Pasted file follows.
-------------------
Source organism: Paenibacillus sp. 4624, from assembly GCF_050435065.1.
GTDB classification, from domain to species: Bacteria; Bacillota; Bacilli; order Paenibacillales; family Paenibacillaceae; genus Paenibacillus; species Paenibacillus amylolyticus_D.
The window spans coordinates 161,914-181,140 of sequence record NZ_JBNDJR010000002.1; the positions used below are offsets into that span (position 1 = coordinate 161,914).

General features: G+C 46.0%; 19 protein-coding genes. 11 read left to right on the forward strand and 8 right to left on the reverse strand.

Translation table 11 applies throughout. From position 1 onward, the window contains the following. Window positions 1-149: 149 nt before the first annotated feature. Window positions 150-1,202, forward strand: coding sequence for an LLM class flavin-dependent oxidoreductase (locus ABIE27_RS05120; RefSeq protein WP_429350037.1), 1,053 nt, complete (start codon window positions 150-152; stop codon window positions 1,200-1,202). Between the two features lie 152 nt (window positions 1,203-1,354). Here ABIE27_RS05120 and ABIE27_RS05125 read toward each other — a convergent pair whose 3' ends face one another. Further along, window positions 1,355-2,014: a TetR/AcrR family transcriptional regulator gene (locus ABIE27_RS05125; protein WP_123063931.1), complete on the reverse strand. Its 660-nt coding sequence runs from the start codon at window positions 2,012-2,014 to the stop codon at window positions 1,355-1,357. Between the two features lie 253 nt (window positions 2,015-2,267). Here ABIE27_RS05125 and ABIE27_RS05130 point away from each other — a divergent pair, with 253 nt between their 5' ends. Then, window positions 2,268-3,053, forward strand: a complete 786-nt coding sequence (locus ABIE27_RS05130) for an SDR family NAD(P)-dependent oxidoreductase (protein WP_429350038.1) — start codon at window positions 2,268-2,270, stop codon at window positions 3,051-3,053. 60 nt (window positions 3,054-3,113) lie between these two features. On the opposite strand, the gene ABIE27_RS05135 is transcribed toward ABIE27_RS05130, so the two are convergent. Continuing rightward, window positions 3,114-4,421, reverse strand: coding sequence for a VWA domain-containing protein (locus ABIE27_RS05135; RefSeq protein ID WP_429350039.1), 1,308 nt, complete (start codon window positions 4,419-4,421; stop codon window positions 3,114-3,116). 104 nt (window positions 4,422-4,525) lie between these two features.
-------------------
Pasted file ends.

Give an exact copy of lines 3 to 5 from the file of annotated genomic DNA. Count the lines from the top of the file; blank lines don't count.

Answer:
The window spans coordinates 161,914-181,140 of sequence record NZ_JBNDJR010000002.1; the positions used below are offsets into that span (position 1 = coordinate 161,914).

General features: G+C 46.0%; 19 protein-coding genes. 11 read left to right on the forward strand and 8 right to left on the reverse strand.

Translation table 11 applies throughout. From position 1 onward, the window contains the following. Window positions 1-149: 149 nt before the first annotated feature. Window positions 150-1,202, forward strand: coding sequence for an LLM class flavin-dependent oxidoreductase (locus ABIE27_RS05120; RefSeq protein WP_429350037.1), 1,053 nt, complete (start codon window positions 150-152; stop codon window positions 1,200-1,202). Between the two features lie 152 nt (window positions 1,203-1,354). Here ABIE27_RS05120 and ABIE27_RS05125 read toward each other — a convergent pair whose 3' ends face one another. Further along, window positions 1,355-2,014: a TetR/AcrR family transcriptional regulator gene (locus ABIE27_RS05125; protein WP_123063931.1), complete on the reverse strand. Its 660-nt coding sequence runs from the start codon at window positions 2,012-2,014 to the stop codon at window positions 1,355-1,357. Between the two features lie 253 nt (window positions 2,015-2,267). Here ABIE27_RS05125 and ABIE27_RS05130 point away from each other — a divergent pair, with 253 nt between their 5' ends. Then, window positions 2,268-3,053, forward strand: a complete 786-nt coding sequence (locus ABIE27_RS05130) for an SDR family NAD(P)-dependent oxidoreductase (protein WP_429350038.1) — start codon at window positions 2,268-2,270, stop codon at window positions 3,051-3,053. 60 nt (window positions 3,054-3,113) lie between these two features. On the opposite strand, the gene ABIE27_RS05135 is transcribed toward ABIE27_RS05130, so the two are convergent. Continuing rightward, window positions 3,114-4,421, reverse strand: coding sequence for a VWA domain-containing protein (locus ABIE27_RS05135; RefSeq protein ID WP_429350039.1), 1,308 nt, complete (start codon window positions 4,419-4,421; stop codon window positions 3,114-3,116). 104 nt (window positions 4,422-4,525) lie between these two features.